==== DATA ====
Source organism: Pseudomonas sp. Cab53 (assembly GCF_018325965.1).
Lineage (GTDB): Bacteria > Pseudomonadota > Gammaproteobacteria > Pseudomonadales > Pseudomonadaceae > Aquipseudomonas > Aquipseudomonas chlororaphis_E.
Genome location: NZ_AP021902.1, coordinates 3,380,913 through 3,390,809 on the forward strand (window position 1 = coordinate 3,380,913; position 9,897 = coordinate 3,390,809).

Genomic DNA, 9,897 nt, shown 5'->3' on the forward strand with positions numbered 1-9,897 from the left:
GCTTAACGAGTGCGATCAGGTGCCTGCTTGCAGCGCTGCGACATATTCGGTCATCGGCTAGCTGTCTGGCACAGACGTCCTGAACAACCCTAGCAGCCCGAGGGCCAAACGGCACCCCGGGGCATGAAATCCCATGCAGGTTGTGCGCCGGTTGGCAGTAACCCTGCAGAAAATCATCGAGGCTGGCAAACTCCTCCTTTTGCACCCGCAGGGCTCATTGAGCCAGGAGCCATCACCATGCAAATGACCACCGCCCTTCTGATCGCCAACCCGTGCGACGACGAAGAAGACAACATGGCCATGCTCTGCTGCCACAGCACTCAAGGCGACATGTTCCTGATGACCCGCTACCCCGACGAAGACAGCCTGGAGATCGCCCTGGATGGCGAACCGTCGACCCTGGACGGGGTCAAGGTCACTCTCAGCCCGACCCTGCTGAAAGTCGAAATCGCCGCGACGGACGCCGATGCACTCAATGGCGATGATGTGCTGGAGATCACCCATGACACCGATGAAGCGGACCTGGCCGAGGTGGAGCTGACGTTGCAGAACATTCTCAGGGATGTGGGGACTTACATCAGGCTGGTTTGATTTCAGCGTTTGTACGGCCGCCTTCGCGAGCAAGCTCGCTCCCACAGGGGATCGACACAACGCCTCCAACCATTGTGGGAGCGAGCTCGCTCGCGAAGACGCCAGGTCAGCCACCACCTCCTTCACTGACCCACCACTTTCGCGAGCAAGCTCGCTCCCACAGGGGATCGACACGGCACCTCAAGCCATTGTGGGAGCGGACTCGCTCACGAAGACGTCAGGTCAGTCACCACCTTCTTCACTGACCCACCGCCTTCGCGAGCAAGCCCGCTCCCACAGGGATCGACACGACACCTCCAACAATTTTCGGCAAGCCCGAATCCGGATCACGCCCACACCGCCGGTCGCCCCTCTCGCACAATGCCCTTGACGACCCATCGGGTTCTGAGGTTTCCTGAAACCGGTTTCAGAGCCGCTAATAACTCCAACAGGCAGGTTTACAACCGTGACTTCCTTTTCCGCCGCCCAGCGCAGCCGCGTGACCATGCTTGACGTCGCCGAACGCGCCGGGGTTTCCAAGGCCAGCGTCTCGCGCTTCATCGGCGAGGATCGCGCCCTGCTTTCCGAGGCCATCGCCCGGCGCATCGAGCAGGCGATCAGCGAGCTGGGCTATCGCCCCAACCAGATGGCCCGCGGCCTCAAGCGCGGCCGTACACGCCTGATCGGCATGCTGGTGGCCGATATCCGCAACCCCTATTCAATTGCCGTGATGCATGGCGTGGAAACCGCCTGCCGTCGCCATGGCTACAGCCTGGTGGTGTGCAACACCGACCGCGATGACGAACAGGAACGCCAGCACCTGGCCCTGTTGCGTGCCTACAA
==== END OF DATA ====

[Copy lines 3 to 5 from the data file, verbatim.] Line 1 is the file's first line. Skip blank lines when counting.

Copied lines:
Genome location: NZ_AP021902.1, coordinates 3,380,913 through 3,390,809 on the forward strand (window position 1 = coordinate 3,380,913; position 9,897 = coordinate 3,390,809).

Genomic DNA, 9,897 nt, shown 5'->3' on the forward strand with positions numbered 1-9,897 from the left:
GCTTAACGAGTGCGATCAGGTGCCTGCTTGCAGCGCTGCGACATATTCGGTCATCGGCTAGCTGTCTGGCACAGACGTCCTGAACAACCCTAGCAGCCCGAGGGCCAAACGGCACCCCGGGGCATGAAATCCCATGCAGGTTGTGCGCCGGTTGGCAGTAACCCTGCAGAAAATCATCGAGGCTGGCAAACTCCTCCTTTTGCACCCGCAGGGCTCATTGAGCCAGGAGCCATCACCATGCAAATGACCACCGCCCTTCTGATCGCCAACCCGTGCGACGACGAAGAAGACAACATGGCCATGCTCTGCTGCCACAGCACTCAAGGCGACATGTTCCTGATGACCCGCTACCCCGACGAAGACAGCCTGGAGATCGCCCTGGATGGCGAACCGTCGACCCTGGACGGGGTCAAGGTCACTCTCAGCCCGACCCTGCTGAAAGTCGAAATCGCCGCGACGGACGCCGATGCACTCAATGGCGATGATGTGCTGGAGATCACCCATGACACCGATGAAGCGGACCTGGCCGAGGTGGAGCTGACGTTGCAGAACATTCTCAGGGATGTGGGGACTTACATCAGGCTGGTTTGATTTCAGCGTTTGTACGGCCGCCTTCGCGAGCAAGCTCGCTCCCACAGGGGATCGACACAACGCCTCCAACCATTGTGGGAGCGAGCTCGCTCGCGAAGACGCCAGGTCAGCCACCACCTCCTTCACTGACCCACCACTTTCGCGAGCAAGCTCGCTCCCACAGGGGATCGACACGGCACCTCAAGCCATTGTGGGAGCGGACTCGCTCACGAAGACGTCAGGTCAGTCACCACCTTCTTCACTGACCCACCGCCTTCGCGAGCAAGCCCGCTCCCACAGGGATCGACACGACACCTCCAACAATTTTCGGCAAGCCCGAATCCGGATCACGCCCACACCGCCGGTCGCCCCTCTCGCACAATGCCCTTGACGACCCATCGGGTTCTGAGGTTTCCTGAAACCGGTTTCAGAGCCGCTAATAACTCCAACAGGCAGGTTTACAACCGTGACTTCCTTTTCCGCCGCCCAGCGCAGCCGCGTGACCATGCTTGACGTCGCCGAACGCGCCGGGGTTTCCAAGGCCAGCGTCTCGCGCTTCATCGGCGAGGATCGCGCCCTGCTTTCCGAGGCCATCGCCCGGCGCATCGAGCAGGCGATCAGCGAGCTGGGCTATCGCCCCAACCAGATGGCCCGCGGCCTCAAGCGCGGCCGTACACGCCTGATCGGCATGCTGGTGGCCGATATCCGCAACCCCTATTCAATTGCCGTGATGCATGGCGTGGAAACCGCCTGCCGTCGCCATGGCTACAGCCTGGTGGTGTGCAACACCGACCGCGATGACGAACAGGAACGCCAGCACCTGGCCCTGTTGCGTGCCTACAA